“You can go into ‘Poor me, Oh, my God, I’m going to let this destroy me,’ or you can just think, ‘OK, these are worms, and now I know the life cycle, and I know that they will die, and they are just sharing space,’ ” she said. “Doesn’t mean I wasn’t grossed out! It doesn’t mean I wasn’t angry! But I would try to self-soothe and put it in perspective.”
      Twenty days after pulling the first worm from her eye, Beckley discovered the final wiggling worm. Once that was out, her ordeal was over. She knows because she’s not found another since. Her vision remains good, with no other complications.

      See the latest news and share your comments with CNN Health on Facebook and Twitter.

      But why go public with her story?
      “Part of the reason I’m speaking out is that I had wished I could find one article or source that would reassure me this happened to someone else and they are fine,” Beckley said. “if this does happen again, I’m hoping my story will be out there for the next person to find.”

      Read more: http://www.cnn.com/2018/02/12/health/human-eye-worms/index.html

      A single dad walked 11 miles to work every day — until his co-workers found out

      (CNN)Trenton Lewis’ legs ached from the 11-mile walk he made every morning to get to his 4 a.m. shift. And yet the 21-year-old dutifully did it for seven long months.

      “My pride is strong,” he told CNN. “Whatever she needs, I’m the person who is supposed to provide it for her.”
      But his co-workers at a UPS facility in Little Rock, Arkansas, found out. And last week, they decided to make things right.
        They asked Lewis to come to a brief union meeting.
        When he showed up, his stoic face gave way to disbelief and then a grateful smile as his coworkers handed him keys to a new car.
        “I was emotionally moved. My heart just fell,” the young worker recalled.

        Rallying behind a colleague

        When Lewis began working at the UPS facility, he had no means of getting to and from work.
        “I was banking on my feet,” he said.
        So every morning, he walked, and kept most of his colleagues in the dark about his pre-dawn journey.
        But every large workforce has that one “queen bee” who knows all and sees all.
        For Trenton Lewis, that was Patricia “Mama Pat” Bryant.
        “She was like a second mom,” Lewis said. “She actually got upset with me when she found out I was walking to work.”
        Bryant and her husband, Kenneth, have both put in almost 40 years at UPS.
        “For a young person to decide in their mind ‘if I don’t have a ride, if I can’t get a ride then I’ll walk,'” Kenneth Bryant said. “If a guy can do that, we can pitch in to help.”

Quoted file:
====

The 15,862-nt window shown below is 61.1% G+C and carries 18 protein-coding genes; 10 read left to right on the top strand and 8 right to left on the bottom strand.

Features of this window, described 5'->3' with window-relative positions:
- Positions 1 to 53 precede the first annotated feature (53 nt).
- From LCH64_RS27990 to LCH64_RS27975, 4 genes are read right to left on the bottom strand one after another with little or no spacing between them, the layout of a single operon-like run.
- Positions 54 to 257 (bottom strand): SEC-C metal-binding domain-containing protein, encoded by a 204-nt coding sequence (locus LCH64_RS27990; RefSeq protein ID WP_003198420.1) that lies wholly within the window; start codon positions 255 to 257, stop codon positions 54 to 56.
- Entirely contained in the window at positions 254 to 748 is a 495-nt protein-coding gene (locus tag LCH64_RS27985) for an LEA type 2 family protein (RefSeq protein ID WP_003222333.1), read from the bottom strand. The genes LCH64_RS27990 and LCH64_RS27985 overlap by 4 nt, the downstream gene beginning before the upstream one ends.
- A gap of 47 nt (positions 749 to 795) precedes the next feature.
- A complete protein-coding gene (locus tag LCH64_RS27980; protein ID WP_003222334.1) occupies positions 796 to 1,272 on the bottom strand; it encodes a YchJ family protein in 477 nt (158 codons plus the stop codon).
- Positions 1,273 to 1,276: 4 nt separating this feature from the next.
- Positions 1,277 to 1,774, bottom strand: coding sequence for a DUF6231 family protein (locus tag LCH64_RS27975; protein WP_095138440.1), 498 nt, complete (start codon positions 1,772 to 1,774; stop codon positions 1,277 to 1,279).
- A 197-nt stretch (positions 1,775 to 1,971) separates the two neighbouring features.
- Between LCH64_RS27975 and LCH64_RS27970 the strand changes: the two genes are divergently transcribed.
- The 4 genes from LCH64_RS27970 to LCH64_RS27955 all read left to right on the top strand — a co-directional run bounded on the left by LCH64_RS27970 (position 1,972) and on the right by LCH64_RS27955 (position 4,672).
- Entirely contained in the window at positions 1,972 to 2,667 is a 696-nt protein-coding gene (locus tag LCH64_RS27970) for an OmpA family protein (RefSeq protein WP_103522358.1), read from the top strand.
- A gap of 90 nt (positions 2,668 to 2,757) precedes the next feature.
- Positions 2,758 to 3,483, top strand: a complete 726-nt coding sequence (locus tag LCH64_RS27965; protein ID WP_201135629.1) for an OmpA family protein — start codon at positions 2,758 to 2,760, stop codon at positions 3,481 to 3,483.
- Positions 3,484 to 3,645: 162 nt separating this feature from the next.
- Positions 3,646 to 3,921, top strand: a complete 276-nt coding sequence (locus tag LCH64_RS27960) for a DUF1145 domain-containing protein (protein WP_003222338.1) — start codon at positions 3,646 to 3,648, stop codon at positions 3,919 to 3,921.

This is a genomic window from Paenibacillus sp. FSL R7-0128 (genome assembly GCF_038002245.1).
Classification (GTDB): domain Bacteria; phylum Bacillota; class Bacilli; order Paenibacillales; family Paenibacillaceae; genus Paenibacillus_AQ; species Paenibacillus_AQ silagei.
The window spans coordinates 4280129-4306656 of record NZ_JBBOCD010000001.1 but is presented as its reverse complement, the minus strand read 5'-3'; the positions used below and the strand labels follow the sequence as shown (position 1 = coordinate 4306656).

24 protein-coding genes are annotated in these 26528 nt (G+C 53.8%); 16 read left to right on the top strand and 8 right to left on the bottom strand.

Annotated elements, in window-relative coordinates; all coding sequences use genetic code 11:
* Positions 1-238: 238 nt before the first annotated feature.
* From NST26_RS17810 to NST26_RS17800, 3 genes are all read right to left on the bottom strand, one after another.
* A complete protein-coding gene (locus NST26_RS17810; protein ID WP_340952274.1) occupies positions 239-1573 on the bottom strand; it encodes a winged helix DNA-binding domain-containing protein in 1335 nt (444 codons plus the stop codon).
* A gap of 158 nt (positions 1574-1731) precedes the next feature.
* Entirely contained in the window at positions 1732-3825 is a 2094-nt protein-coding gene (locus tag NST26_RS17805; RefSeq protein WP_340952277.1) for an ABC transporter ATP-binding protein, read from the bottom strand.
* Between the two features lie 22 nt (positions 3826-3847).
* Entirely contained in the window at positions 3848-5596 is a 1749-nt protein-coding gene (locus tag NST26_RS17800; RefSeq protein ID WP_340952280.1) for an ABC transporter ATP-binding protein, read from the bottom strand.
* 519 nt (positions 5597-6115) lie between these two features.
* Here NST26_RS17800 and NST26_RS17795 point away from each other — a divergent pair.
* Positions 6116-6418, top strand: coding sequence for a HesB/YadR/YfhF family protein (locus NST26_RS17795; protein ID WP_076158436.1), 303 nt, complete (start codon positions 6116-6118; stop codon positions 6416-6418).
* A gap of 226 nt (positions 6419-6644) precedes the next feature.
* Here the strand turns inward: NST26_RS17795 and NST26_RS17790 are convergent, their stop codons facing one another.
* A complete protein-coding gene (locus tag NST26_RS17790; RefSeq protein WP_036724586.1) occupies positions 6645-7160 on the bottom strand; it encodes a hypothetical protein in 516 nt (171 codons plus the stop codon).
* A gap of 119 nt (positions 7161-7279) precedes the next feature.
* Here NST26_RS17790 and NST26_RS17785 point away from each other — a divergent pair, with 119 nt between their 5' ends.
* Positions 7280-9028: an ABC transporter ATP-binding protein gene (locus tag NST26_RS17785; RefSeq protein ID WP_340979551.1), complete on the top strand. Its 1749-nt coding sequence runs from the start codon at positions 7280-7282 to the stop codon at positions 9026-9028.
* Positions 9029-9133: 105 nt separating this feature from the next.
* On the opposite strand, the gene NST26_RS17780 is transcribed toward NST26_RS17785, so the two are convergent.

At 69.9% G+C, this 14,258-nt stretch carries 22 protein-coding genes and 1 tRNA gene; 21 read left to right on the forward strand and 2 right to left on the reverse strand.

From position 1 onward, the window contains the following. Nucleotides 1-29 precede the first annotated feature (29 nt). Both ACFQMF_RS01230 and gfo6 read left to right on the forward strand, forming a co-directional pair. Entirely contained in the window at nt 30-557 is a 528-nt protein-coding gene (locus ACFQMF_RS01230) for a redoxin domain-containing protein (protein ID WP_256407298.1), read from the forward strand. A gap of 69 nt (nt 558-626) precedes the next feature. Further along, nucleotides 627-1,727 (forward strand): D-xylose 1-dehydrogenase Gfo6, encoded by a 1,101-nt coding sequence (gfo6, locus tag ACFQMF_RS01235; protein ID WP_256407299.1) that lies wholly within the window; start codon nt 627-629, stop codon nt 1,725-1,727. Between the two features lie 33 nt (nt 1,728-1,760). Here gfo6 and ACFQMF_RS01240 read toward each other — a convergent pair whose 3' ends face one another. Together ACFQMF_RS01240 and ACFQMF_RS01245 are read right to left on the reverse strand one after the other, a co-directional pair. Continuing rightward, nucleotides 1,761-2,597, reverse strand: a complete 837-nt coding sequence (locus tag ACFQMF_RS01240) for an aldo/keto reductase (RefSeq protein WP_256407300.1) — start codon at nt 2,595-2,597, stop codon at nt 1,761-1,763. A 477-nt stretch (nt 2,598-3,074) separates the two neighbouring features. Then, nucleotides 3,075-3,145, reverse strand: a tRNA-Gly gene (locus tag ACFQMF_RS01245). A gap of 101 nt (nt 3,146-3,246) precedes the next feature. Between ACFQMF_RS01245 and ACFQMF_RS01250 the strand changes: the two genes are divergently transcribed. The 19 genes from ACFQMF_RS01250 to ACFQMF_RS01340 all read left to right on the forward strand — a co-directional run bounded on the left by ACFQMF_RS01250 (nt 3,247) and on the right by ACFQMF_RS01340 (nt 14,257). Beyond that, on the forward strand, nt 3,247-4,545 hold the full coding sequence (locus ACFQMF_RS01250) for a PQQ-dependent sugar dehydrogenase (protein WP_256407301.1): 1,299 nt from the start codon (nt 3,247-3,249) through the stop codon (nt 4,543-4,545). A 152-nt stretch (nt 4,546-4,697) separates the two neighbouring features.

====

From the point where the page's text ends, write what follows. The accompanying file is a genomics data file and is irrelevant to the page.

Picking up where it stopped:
The Bryants quietly shared Lewis’ story with their fellow workers and took up a collection to buy their determined colleague a car.
        Most of the employees didn’t even know Lewis but were impressed with his grit.
        Soon enough, the group raised almost $2,000.

        The big reveal

        “Everybody that I talked to said yes! The hardest part was reminding them to bring cash,” Kenneth Bryant said. “I told the seller what I was doing and who it was for and he said he was willing to work with me on a price.”
        Bryant wanted everything to be perfect for the big reveal. He even went as far as fixing a small nick on the bumper.
        The group lured Lewis to the parking lot for that brief “union meeting.” Kenneth Bryant reached into his pocket, pulled out the keys to the 2006 Saturn Ion and stunned Lewis.
        “God always has something for you,” said Lewis. “I’m never going to forget this ever.”
        Lewis thanked his co-workers profusely.
        His first ride in the car was to pick up his daughter for a bite to eat.

        Read more: http://www.cnn.com/2018/02/13/health/iyw-single-dad-car-surprise-trnd/index.html

        A rowdy boy almost made her quit teaching. Then he became her son

        (CNN)Fourth-grader Jerome Robinson was the bane of his young teacher’s career.

        Haley joined Teach for America to make a difference in a low-income school. She did not expect to encounter a tough boy like Jerome. She definitely did not plan on adopting him and his little brother.
        “I never thought I’d be a single mom at age 24, especially of two boys, one of which was my 12-year-old student. And the other one who was only a year-and-a-half.”

          Teacher and student form unlikely bond

          Haley had been chairwoman of the College Republicans at the University of Georgia. While interning on Capitol Hill, she sat in on meetings about education policy and joined Teach For America upon graduation. That’s how she ended up at an elementary school in Baton Rouge, Louisiana, struggling to control Jerome Robinson and, somehow, gaining his trust.
          Other teachers would send the boy to Haley’s classroom, where she made him get his work done. “I got a lot of thankful emails and knocks on my door,” she said.
          Jerome lived with his birth mother at the time. “It was really hard on her after she lost her husband,” Haley said. A little sister also passed away. “It was just a combination of tragedy coupled with the other social situations you face when you live in poverty.”
          The boy, and his newborn brother Jace, moved around a lot. “They spent a lot of time living with their grandparents.”

          Birth mother makes bold request

          By 2015, Haley was finishing her two-year Teach For America obligation, but she felt something pulling her back as though her work wasn’t quite done.
          The school principal suggested Haley stick around “for Jerome.” She did, signing on for a third year as a special education teacher.
          One night that October, Haley felt as though God came to her in a dream, telling her she was destined to be Jerome’s mother. She laughed out loud, thinking the idea was preposterous, and went back to sleep. But the next day at school, the teacher was overcome with a profound, peaceful feeling while Jerome sat alone with her taking a test.